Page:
Large Coronavirus Outbreak Traced to Santa Clara County Youth Basketball Team

A South Bay basketball team that defied health orders by participating in a tournament last month has been linked to nearly 100 Covid-19 cases across three counties.

Without disclosing the name of the private youth program, Santa Clara County officials today said the outbreak spread to its coaches, players and dozens of their close contacts.

By Thursday, authorities identified 77 positive cases in the South Bay alone, including 39 child athletes, three coaches and 35 people with whom they interacted.

The remaining 17 live in other counties.

All 94 cases shared the tournament in common.

The event took place Nov. 7 and 8 in Placer County. A website for the tournament says it was hosted by Hotshots Youth Basketball League and was open to boys 8 and under and girls 13 and under through varsity levels.

On Thanksgiving weekend, news of coronavirus infections that spread to dozens of people associated with the tournament made national headlines. But the announcement today shows that the outbreak was far from over.

Thirty-three of the 37 players and all three coaches who traveled from Santa Clara County to the November tournament contracted the virus, local public health officials told reporters Friday. That the event took place indoors, involved physical contact and lasted for hours a day contributed to the spread, they added.

Because of those risks, state and local health orders prohibit competition between youth sports teams and ban indoor athletic activity without masks and distancing. The California Department of Public Health has launched an enforcement investigation into the Hotshots Youth Basketball League for violating those mandates.

Officials said the outbreak serves as a stark example of how flouting public health rules can lead to chains of infection that accelerate an already out-of-control pandemic.

Outbreaks from professional, collegiate and youth sports have been widely reported throughout the nation, public health officials noted, which is why they’re subject to so many pandemic-related restrictions.

“This outbreak is a troubling reminder that the widespread prevalence of Covid-19 in our community threatens all of us, and does not limit itself to geographic boundaries,” Santa Clara County Assistant Public Health Officer Dr. Monika Roy, said in a press release. “Public health orders, directives, and guidance around contact sports and sporting events are in place for a reason. The risk of transmission in these settings can easily result in community spread that threatens the most vulnerable among us.”

The South Bay basketball team not only broke health orders by attending the tournament, it also failed to comply with legal requirements to report the infections in a timely manner. By failing to alert authorities when they should have, county health experts say the people in charge of the basketball team hindered attempts to map out the chain of infections and scope of the outbreak.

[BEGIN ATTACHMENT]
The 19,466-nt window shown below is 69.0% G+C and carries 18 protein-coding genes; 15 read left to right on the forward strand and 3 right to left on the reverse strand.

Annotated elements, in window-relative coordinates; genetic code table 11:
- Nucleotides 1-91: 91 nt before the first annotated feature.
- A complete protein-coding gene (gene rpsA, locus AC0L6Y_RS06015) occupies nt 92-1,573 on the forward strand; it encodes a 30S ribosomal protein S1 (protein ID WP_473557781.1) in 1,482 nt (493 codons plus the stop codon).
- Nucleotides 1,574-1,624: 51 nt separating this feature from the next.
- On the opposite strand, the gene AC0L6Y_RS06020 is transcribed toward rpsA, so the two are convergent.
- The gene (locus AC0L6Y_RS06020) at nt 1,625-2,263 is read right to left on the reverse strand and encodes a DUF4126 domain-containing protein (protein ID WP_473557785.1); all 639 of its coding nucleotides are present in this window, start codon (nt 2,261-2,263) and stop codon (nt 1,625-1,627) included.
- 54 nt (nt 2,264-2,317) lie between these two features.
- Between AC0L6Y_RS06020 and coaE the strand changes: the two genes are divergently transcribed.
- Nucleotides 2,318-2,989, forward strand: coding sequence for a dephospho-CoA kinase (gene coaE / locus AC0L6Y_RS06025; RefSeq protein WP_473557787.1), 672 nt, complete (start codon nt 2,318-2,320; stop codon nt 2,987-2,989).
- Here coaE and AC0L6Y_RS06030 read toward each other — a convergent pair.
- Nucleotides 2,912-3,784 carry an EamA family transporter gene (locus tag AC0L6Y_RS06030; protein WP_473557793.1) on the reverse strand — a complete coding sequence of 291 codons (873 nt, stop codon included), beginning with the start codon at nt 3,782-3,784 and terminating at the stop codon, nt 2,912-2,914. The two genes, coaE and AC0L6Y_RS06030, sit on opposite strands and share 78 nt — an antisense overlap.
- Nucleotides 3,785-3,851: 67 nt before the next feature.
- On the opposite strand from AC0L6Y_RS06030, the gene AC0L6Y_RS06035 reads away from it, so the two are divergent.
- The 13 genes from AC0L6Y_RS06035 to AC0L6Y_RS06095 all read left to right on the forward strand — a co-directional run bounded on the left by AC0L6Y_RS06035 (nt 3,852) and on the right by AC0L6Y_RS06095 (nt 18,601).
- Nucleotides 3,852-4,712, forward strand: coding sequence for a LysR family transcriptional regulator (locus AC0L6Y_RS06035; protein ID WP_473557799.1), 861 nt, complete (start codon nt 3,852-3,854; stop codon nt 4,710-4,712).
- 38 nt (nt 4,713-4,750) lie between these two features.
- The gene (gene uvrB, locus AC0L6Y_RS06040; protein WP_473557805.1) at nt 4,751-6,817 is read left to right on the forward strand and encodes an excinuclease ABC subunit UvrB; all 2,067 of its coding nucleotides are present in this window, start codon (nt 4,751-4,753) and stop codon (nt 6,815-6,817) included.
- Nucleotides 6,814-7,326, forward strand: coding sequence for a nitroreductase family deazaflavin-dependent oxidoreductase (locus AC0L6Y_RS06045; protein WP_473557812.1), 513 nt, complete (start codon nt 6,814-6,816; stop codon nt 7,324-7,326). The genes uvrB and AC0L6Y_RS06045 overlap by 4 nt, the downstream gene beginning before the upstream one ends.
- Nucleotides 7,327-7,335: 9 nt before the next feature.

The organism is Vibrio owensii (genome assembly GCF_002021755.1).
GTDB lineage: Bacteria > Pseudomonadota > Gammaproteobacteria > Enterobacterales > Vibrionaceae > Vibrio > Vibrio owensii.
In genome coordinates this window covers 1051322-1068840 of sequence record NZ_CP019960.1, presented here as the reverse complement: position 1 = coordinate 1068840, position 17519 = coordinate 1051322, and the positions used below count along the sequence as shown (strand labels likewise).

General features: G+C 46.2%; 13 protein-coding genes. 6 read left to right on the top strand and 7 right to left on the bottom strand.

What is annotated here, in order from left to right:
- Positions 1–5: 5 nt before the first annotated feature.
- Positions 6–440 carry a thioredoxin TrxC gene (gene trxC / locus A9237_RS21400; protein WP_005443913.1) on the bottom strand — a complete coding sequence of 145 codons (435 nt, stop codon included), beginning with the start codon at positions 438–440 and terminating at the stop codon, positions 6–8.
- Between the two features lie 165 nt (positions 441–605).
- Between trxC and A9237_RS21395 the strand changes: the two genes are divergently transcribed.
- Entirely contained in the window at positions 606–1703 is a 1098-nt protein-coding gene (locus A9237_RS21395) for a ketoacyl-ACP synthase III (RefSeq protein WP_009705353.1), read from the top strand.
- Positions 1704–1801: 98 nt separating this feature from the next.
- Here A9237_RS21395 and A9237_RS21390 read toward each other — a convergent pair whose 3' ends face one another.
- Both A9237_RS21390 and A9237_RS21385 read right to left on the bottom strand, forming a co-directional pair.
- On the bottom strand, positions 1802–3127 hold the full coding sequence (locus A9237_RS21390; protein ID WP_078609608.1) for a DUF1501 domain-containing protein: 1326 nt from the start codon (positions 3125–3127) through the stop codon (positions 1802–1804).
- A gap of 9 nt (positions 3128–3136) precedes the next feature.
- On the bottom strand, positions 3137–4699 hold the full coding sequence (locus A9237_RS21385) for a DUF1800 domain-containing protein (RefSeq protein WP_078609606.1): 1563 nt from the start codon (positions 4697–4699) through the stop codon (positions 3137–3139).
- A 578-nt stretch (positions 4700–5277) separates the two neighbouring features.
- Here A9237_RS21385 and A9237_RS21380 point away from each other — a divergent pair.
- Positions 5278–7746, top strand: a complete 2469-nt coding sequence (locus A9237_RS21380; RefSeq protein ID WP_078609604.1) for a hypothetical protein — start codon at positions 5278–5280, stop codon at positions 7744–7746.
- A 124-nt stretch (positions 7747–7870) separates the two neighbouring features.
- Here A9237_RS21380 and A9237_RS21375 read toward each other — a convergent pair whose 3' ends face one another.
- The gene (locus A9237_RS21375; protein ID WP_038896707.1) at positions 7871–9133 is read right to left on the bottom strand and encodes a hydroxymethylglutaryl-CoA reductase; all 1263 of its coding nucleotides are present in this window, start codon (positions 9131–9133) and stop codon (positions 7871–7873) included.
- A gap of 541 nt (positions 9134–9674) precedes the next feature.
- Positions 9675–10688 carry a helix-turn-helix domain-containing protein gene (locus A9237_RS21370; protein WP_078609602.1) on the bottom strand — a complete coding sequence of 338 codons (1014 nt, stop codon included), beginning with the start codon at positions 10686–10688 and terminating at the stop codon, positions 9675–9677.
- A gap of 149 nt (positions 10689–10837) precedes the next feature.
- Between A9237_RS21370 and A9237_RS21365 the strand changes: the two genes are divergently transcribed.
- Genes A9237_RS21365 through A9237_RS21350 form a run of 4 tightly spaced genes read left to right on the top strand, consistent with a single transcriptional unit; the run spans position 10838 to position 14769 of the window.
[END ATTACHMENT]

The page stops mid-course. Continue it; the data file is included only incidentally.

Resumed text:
“As cases, hospitalizations, and ICU admissions continue to soar to record levels with no sign of slowing in Santa Clara County or across California, each of us must take every possible step to protect ourselves and our loved ones from transmission of Covid-19,” county Public Health Officer Dr. Sara Cody said. “We risk continued, uncontrolled spread of the disease throughout our community and even more loss of life if we don’t each do absolutely everything we can to limit contact with anyone outside of our own household.”

The state’s acting state health officer, Dr. Erica Pan, echoed Cody’s warning.

“If Californians do not stay home as much as possible, our hospitals will overflow in a matter of days,” she cautioned in a prepared statement. “This outbreak is an example of people engaging in activities that put their friends and loved ones at great risk of serious illness and death, which we are seeing statewide. We ask that everyone take seriously their responsibility to protect the entire community.”

Jennifer Wadsworth is the former news editor for San Jose Inside and Metro Silicon Valley. Follow her on Twitter at @jennwadsworth.


  1. > Officials said the outbreak serves as a stark example of how flouting public health rules can lead to chains of infection that accelerate an already out-of-control pandemic.

    This is a stark example of the fact that viruses spread.

    > “If Californians do not stay home as much as possible, our hospitals will overflow in a matter of days,”

    If the health bureaucrats planned intelligently, and WERE NOT given incentives to admit COVID-19 into hospitals, the hospitals would not overflow.

    It’s a politician and bureaucrat made crisis.

  2. What is the name of the South Bay Basketball group? Just wanted to make sure we don’t participate in their program in the future.

  3. What about the rest of the team that played in that tournament? How many cases did they have? Also, of these cases, how many were hospitalized? We’re worried about capacity aren’t we? What were their symptoms? I’m guessing they were mild and most, if not all are over it. Why aren’t we reporting on all the other problems that are being created by the panic lockdowns on these youngsters? Increased cases of mental illness, drug abuse and suicide not to mention what it is doing to the quality of their education. That is the child abuse that our government and un-elected county health officials are subjecting this generation to and the long term effects are going to be devastating.

  4. The event took place November 7 and 8. Clearly no one died, or we’d have heard about it. Absent from this follow up report is how many of the 94 people infected in this mini outbreak were hospitalized, if any. I’ll put the over/under at 2, and I’ll take the under. So, 94 people caught Covid five weeks ago, and…nothing.

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